The rest of the day was spent rehydrating, resting and buffing out camp, and we fell asleep under clear skis. With Chris and I both not being big sleepers, we both were awake at 4:30am without the need of our alarms and soon were on our way with much lighter packs, towards the head of Titcomb Basin and the Northwest Couloir of Mount Helen. Though we had our climbing skins with us, serious sun-cups and patchy snow kept us walking all the way into Titcomb, but the snow had frozen hard, making it relatively easy walking. Like a line in the snow however, as we slowly rose above the 10,500′ level, the snow smoothed out considerably and since many of the peaks in this area are over 13K’…things were looking good for skiing.
Chris hikes in front of Fremont on the way to Titcomb Basin.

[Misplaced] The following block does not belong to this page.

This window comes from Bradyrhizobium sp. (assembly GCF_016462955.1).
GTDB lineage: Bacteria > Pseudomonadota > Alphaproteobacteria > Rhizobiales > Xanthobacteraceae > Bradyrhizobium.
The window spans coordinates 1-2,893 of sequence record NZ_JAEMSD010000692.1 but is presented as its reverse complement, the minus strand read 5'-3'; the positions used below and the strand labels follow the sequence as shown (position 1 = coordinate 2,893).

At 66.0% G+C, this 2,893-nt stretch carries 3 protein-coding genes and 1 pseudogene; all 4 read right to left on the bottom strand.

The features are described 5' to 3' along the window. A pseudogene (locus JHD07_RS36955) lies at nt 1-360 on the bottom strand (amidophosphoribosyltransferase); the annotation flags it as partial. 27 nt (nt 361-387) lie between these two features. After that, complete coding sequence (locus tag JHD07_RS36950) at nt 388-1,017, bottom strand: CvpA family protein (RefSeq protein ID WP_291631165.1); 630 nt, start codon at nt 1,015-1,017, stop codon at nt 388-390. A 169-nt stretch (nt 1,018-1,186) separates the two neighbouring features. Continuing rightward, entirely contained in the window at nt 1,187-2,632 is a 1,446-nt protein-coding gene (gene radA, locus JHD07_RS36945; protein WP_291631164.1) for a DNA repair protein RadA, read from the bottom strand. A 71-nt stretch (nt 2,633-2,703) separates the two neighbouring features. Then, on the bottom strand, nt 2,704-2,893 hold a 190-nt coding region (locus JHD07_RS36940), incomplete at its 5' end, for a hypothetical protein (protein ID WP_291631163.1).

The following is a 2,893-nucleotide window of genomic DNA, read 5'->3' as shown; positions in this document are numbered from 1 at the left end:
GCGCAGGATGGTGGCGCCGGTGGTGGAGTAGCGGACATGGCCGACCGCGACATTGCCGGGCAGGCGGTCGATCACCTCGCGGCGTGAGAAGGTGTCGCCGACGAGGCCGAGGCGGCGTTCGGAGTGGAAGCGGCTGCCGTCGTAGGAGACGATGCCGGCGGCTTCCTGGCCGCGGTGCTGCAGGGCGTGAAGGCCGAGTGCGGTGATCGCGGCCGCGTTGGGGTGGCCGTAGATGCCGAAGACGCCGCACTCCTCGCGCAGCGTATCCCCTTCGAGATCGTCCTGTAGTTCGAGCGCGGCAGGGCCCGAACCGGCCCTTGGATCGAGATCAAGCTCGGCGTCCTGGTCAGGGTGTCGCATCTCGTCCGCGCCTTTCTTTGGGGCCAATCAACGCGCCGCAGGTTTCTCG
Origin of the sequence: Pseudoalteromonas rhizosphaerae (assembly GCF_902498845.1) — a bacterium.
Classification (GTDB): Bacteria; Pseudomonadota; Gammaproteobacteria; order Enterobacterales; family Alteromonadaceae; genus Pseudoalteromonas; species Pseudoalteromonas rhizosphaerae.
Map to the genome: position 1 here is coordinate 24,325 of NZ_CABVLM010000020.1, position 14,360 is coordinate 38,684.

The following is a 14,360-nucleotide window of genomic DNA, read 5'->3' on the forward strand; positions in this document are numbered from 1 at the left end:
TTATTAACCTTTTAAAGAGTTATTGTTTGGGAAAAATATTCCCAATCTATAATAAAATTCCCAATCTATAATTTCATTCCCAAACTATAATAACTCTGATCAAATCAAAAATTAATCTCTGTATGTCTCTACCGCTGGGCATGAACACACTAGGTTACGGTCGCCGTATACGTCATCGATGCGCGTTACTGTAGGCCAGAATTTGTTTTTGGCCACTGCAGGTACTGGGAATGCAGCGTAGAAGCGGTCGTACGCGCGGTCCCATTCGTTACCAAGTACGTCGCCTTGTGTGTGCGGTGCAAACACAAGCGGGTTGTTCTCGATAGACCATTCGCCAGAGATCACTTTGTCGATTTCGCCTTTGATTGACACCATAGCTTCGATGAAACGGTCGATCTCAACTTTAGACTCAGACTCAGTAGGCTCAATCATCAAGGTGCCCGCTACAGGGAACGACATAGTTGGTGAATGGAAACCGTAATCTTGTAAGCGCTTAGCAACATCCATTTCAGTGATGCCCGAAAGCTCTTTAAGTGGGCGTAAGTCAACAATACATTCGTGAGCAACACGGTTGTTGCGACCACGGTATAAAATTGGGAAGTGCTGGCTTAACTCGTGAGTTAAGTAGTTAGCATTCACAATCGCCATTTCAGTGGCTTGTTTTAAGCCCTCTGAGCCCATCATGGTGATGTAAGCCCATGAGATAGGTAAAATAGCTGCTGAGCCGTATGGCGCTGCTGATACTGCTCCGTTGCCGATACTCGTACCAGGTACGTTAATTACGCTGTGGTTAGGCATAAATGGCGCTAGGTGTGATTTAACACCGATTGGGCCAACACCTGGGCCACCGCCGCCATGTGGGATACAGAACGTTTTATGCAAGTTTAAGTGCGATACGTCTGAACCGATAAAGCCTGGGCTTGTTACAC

I’ve always wanted to ski Mount Helen. Over the years I have heard about some great ski lines on the peak, like the steep Tower One Gully (known more as an ice climb really) and another steep Southwest Couloir skied by Wes Bunch and Judd Stewart in the mid 90′s. While it would have been rad to attempt to ski these lines, it being July and all, most of the steep lines are pretty runnelled out, making a ski descent very challenging. However, the Northwest Couloir is much larger that the previously mentioned lines, and not quite as steep, so it was holding up well and we set our sites on it.
Randosteve rests below Mount Helen and the Bunch/Stewart ski line.